Shutter Speed – Remember, the earth is rotating. If you leave the shutter open for too long, you will see star trails that will not make for a crisp image. We want crisp, non-star trail images. Here is the formula to avoid star trails—the 500 rule – Divide 500 by the focal length of your lens. So, if you have a 24mm lens on a full-frame camera, you will set your shutter speed to 20 sec. (500/24 = 20.83). If you are using a crop sensor camera, first do the math of the crop sensor to find the focal length. Cannon is 1.6, Nikon is 1.5. Convert to full-frame focal length, then use the formula. Nikon 18mm x 1.5= 27mm – 500/27 = 18.51 seconds.
Depth of field isn’t critical on these shots, but letting the light into the camera is; therefore, you should shoot wide open if. If the depth of field is essential to you, try not to go too high. (wide open =the lowest aperture your camera will allow). You will have to increase the ISO some, giving you digital noise.
Now that the ISO and aperture are set in manual mode, roll your shutter speed until your meter reads (0) zero. Take a test shot and adjust from there. Remember, the earth is rotating. If you leave the shutter open for too long, you will see star trails that will not make for a crisp image. You can make star trails specifically, but that’s not what we are going for here since we started with Milky Way photography. We want crisp, non-star trail images when doing this.
Here is the formula to avoid star trails—the 500 rule – Divide 500 by the focal length of your lens. So, if you have a 24mm lens on a full-frame camera, you will set your shutter speed to 20 sec. (500/24 = 20.83). If you are using a crop sensor camera, first do the math of the crop sensor to find the focal length. Cannon is 1.6, Nikon is 1.5. Convert to full-frame focal length, then use the formula. Nikon 18mm x 1.5= 27mm – 500/27 = 18.51 seconds.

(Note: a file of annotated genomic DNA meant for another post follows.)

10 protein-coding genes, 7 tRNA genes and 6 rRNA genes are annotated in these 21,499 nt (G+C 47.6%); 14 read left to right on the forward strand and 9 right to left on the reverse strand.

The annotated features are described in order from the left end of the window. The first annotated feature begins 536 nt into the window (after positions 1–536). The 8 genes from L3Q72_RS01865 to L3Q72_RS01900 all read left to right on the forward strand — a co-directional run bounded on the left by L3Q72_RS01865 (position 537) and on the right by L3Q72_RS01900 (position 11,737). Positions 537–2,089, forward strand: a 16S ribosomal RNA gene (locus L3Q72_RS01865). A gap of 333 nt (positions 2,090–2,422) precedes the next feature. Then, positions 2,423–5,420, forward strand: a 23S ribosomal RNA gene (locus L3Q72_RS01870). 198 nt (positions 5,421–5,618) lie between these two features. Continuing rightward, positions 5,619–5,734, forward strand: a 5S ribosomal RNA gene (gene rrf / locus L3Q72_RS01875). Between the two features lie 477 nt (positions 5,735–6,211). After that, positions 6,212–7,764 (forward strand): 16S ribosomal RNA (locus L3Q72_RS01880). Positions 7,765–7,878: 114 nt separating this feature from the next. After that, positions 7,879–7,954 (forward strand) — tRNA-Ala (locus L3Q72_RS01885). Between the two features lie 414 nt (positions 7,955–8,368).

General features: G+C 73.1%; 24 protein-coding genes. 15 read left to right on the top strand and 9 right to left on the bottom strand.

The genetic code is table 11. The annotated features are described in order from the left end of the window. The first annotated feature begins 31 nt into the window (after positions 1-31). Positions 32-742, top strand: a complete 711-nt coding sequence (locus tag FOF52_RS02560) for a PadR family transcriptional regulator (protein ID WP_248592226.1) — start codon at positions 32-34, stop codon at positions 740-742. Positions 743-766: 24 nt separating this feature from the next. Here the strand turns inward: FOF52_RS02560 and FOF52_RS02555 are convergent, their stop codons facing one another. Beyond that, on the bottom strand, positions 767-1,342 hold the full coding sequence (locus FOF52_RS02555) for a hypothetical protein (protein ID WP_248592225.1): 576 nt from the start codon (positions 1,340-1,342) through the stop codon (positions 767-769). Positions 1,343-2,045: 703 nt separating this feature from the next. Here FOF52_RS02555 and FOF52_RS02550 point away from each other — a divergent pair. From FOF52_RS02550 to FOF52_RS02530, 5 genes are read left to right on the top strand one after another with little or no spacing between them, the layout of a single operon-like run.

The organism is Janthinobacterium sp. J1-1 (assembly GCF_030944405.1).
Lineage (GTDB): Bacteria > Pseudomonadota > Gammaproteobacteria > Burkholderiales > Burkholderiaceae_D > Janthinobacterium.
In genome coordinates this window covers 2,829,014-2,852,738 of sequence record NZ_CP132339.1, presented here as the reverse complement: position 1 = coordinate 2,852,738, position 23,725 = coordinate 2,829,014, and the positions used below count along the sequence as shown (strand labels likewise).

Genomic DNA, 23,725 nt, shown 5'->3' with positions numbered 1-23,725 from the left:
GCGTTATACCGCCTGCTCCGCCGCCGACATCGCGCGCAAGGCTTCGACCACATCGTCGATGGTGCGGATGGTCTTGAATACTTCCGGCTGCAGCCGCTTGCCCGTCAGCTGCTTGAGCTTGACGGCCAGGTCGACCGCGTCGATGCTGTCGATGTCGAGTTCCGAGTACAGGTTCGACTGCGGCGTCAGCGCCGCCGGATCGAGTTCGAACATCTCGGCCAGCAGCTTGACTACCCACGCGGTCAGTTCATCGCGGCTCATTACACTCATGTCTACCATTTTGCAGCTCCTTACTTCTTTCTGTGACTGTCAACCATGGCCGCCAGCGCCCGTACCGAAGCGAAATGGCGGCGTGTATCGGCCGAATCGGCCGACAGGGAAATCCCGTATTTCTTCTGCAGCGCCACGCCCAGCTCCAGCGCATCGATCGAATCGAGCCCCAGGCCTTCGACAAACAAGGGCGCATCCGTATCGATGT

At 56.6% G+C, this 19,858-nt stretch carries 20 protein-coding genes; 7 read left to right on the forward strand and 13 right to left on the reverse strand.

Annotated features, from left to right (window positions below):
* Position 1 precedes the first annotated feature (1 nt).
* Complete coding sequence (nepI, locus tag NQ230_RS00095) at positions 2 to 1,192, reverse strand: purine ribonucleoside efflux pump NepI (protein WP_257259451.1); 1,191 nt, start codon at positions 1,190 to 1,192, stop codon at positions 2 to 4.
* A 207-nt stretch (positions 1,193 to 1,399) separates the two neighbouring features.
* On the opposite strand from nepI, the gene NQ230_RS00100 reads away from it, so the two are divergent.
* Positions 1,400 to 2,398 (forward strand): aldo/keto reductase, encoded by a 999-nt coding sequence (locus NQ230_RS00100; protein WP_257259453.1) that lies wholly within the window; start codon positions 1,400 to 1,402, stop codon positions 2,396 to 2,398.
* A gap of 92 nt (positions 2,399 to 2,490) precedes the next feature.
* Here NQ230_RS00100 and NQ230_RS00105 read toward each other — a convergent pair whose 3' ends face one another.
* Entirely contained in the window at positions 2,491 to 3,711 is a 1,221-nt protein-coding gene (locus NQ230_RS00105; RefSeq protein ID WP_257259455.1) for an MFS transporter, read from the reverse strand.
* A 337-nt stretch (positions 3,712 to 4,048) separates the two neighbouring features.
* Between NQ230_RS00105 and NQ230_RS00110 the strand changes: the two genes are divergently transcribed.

White Balance :
In live view mode, you can change your white balance settings and see what it will look like. You can shoot in shade or cloud mode as a standard setting and adjust things later when editing.
To focus in the dark, use your camera’s live view, hit the zoom button, and focus on a bright star. You can also use the infinity setting on your lens but do several test shots to determine accuracy. It can be off a little on some lenses. You can also light it up with a flashlight, focus, then gently, without touching the focus ring, put the camera in manual focus so it will not search for the focus. You must do this each time you move your camera to take your next angel.
When to view the Milky Way:
The best images are usually of the dense part of the Milky Way. We can see this part of the milk way in the southern sky. During March, April, and May, the Milky Way rises above the horizon in the pre-dawn hours. In June, at about 10:00 p.m., you will see the Milky Way. From July until October, you can see the Milky Way as soon as it sunsets, and it becomes dark enough to see about an hour after sunset. In November, the Milky Way no longer comes above the horizon. You will have to wait until March if you want to stay away really late or get up early to see her again.
Check out this page to see dark sky information that you might need such as dark sky maps.
Check out other dark sky locations to go to.
Here is everything you need to know to get dynamic milky way images.